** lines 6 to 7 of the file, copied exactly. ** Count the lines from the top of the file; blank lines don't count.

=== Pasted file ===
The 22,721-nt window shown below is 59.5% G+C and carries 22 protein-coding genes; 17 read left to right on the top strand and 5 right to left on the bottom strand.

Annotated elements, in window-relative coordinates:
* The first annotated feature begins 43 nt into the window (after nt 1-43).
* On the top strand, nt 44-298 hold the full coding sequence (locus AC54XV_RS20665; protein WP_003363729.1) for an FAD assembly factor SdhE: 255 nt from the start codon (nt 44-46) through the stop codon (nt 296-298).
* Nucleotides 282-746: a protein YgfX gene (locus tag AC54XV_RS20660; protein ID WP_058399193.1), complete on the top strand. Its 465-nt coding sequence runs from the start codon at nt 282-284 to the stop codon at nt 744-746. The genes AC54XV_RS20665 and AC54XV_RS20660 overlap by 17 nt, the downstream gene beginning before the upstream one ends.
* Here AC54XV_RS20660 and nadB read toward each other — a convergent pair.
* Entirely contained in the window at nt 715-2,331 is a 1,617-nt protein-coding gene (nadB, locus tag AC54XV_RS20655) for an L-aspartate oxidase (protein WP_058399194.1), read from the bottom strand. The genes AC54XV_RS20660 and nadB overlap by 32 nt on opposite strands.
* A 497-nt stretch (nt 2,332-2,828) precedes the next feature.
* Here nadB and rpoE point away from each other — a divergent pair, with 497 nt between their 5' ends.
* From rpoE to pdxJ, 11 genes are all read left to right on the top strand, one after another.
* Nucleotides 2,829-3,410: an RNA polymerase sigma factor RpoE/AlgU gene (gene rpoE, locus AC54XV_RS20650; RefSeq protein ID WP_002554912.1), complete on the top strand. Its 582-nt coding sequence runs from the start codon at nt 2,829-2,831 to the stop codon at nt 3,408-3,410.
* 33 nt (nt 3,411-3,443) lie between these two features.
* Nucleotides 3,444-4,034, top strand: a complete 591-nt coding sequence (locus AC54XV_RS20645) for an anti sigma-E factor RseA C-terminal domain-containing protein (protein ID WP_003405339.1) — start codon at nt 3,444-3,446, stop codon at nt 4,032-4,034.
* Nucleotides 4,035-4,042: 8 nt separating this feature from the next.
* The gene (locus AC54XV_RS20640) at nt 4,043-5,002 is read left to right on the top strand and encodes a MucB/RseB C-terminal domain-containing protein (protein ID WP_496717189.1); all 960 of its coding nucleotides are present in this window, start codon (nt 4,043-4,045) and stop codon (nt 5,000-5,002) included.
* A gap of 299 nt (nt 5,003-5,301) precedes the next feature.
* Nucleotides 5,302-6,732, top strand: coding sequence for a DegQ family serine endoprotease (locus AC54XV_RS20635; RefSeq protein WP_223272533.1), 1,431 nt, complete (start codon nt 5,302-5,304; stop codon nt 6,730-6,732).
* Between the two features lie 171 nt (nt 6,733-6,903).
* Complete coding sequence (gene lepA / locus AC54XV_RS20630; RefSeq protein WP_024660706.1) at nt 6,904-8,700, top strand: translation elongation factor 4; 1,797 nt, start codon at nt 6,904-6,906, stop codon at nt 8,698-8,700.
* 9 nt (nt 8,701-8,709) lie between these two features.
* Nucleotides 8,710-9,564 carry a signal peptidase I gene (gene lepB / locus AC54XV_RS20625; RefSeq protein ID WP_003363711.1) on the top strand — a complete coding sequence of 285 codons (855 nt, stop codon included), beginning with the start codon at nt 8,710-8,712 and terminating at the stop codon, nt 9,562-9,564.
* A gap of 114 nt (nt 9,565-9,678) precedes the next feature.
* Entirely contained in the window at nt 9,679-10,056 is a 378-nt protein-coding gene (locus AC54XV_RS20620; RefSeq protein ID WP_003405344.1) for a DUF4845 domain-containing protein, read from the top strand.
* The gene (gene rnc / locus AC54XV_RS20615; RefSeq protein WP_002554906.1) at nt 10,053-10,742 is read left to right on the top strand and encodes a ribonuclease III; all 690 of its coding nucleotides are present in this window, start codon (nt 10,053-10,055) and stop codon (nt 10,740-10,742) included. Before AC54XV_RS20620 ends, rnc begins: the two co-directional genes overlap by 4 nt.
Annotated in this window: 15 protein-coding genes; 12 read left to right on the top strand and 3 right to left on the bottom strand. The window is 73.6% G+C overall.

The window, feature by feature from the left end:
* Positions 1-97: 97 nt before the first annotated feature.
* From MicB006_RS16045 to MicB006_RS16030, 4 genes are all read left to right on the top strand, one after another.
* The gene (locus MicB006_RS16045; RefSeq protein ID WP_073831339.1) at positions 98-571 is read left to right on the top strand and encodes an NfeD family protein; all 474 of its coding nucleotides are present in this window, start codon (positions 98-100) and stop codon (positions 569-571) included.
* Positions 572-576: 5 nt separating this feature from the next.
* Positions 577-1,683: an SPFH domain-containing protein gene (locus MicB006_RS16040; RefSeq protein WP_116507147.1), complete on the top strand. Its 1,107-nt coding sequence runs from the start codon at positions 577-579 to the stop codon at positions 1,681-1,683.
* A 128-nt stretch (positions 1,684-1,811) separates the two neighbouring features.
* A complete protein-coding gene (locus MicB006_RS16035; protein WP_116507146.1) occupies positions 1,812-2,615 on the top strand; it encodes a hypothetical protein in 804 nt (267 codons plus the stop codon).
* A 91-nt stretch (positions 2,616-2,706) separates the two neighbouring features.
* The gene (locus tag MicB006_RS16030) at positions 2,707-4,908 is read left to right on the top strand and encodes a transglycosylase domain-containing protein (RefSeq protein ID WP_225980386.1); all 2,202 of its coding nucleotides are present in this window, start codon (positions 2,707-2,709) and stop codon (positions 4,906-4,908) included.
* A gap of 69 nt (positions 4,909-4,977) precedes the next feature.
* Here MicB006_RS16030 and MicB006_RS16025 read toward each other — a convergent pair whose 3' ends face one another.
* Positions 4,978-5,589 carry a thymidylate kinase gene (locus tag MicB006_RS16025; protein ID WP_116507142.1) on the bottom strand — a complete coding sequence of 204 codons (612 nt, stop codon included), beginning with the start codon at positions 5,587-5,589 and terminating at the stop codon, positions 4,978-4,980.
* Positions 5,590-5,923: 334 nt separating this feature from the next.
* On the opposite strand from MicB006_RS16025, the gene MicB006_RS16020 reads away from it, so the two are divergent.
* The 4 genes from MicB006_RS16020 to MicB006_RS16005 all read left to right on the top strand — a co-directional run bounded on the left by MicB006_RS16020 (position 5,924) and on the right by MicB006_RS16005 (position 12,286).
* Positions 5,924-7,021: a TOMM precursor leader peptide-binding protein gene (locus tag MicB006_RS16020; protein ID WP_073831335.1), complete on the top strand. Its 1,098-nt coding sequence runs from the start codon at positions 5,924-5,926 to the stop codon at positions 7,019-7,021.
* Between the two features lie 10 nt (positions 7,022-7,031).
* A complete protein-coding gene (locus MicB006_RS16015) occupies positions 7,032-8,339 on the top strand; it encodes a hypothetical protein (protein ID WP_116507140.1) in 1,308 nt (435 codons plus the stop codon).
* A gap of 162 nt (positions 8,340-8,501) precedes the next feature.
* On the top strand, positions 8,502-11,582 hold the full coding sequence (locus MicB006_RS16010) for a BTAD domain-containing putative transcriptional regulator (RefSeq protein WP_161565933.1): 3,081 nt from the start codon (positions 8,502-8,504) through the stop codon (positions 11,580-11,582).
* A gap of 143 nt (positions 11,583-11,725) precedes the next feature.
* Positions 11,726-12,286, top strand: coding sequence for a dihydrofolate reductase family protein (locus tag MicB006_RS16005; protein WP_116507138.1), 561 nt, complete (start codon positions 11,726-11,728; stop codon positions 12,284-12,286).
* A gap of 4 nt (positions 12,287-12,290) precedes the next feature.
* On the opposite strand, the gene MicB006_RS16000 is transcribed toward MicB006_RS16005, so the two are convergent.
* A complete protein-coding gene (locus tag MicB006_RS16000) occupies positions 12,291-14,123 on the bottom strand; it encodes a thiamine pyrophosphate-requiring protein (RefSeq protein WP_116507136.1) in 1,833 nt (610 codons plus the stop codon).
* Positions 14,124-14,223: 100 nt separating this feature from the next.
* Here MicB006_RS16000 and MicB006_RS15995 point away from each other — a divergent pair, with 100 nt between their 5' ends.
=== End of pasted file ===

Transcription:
* Here AC54XV_RS20660 and nadB read toward each other — a convergent pair.
* Entirely contained in the window at nt 715-2,331 is a 1,617-nt protein-coding gene (nadB, locus tag AC54XV_RS20655) for an L-aspartate oxidase (protein WP_058399194.1), read from the bottom strand. The genes AC54XV_RS20660 and nadB overlap by 32 nt on opposite strands.